9. Proceedings: Grading of gynecologic malignancy: epithelial ovarian cancer. Decker DG, Mussey E, Williams TJ, Taylor WF Proc Natl Cancer Conf. 1972; 7():223-31.
  10. Liu J, Bai J, Jiang G, et al. Anti-Tumor Effect of Pinus massoniana Bark Proanthocyanidins on Ovarian Cancer through Induction of Cell Apoptosis and Inhibition of Cell Migration. Hsieh Y-H, ed. PLoS ONE. 2015;10(11):e0142157. doi:10.1371/journal.pone.0142157.
  11. Involvement of the Bcl-2 family members in Pinus massoniana bark extract induced apoptosis in HeLa cells. Ma H, Lai F, Xie H, Wang J, Wang H Phytother Res. 2008 Nov; 22(11):1472-6.
  12. Cui Y, Xie H, Wang J. Potential biomedical properties of Pinus massoniana bark extract. Phytother Res. 2005;19(1):34-38. doi:10.1002/ptr.1619.
  13. Hsu TY, Sheu SC, Liaw ET, Wang TC, Lin CC. Anti-oxidant activity and effect of Pinus morrisonicola Hay. on the survival of leukemia cell line U937. Phytomedicine. 2005;12(9):663-669. doi:10.1016/j.phymed.2004.03.013.
  14. Mao P, Zhang E, Chen Y, et al. Pinus massoniana bark extract inhibits migration of the lung cancer A549 cell line. Oncology Letters. 2017;13(2):1019-1023. doi:10.3892/ol.2016.5509.
  15. Antioxidant activity and biologic properties of a procyanidin-rich extract from pine (Pinus maritima) bark, pycnogenol.Packer L, Rimbach G, Virgili F Free Radic Biol Med. 1999 Sep; 27(5-6):704-24.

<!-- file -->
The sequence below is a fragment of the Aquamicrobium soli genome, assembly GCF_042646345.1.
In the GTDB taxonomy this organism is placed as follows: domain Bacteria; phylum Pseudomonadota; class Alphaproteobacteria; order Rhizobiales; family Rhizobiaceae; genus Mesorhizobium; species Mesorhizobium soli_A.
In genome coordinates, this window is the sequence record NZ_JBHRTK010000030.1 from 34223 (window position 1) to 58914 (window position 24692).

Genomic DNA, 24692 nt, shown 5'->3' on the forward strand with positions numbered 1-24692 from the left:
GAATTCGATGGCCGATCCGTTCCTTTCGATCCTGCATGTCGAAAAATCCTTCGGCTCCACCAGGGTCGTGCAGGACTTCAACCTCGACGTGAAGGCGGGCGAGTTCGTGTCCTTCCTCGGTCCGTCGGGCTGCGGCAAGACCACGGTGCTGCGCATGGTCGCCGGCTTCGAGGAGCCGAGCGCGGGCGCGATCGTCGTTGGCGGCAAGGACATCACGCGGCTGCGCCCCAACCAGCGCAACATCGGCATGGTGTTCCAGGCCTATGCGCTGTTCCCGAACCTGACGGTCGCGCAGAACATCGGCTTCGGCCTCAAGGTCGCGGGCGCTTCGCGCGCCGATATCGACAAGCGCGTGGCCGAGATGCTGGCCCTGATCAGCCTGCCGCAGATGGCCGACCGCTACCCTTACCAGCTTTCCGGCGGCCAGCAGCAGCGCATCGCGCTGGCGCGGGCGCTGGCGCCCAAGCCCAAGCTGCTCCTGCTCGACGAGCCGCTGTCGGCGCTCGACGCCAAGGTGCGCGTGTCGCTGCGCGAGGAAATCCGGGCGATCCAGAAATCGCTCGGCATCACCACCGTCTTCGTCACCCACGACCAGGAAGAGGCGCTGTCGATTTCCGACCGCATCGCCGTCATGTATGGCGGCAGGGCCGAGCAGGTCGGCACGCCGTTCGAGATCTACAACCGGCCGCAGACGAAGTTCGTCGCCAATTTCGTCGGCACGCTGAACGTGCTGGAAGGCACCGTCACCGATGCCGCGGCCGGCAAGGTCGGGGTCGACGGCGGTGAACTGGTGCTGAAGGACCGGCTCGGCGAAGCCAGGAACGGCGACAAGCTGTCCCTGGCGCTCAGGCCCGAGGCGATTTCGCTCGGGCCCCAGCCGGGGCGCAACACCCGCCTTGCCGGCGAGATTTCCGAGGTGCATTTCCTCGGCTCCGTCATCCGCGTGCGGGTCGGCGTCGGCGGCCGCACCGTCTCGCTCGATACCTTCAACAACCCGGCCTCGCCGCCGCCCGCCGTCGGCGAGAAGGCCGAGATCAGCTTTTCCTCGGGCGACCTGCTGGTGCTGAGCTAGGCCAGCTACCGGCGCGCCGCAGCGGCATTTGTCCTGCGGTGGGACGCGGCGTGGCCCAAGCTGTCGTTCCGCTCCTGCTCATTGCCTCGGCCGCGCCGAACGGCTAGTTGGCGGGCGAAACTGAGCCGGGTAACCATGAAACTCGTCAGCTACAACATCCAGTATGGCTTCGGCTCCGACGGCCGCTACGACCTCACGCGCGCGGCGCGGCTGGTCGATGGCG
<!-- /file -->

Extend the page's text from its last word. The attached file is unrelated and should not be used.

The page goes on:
16. A review on biological, nutraceutical and clinical aspects of French maritime pine bark extract.Maimoona A, Naeem I, Saddiqe Z, Jameel K J Ethnopharmacol. 2011 Jan 27; 133(2):261-77.
  17. Pycnogenol: a blend of procyanidins with multifaceted therapeutic applications? D'Andrea G Fitoterapia. 2010 Oct; 81(7):724-36. 18. Antioxidant, antimutagenic, and antitumor effects of pine needles (Pinus densiflora).Kwak CS, Moon SC, Lee MS Nutr Cancer. 2006; 56(2):162-71.
  18. Li H, Wang Z, Xu Y, Sun G. Pine polyphenols from Pinus koraiensis prevent injuries induced by gamma radiation in mice. Ng TB, ed. PeerJ. 2016;4:e1870. doi:10.7717/peerj.1870.
  19. Hoai NT, Duc HV, Thao DT, Orav A, Raal A. Selectivity of Pinus sylvestris extract and essential oil to estrogen-insensitive breast cancer cells Pinus sylvestris against cancer cells. Pharmacognosy Magazine. 2015;11(Suppl 2):S290-S295. doi:10.4103/0973-1296.166052.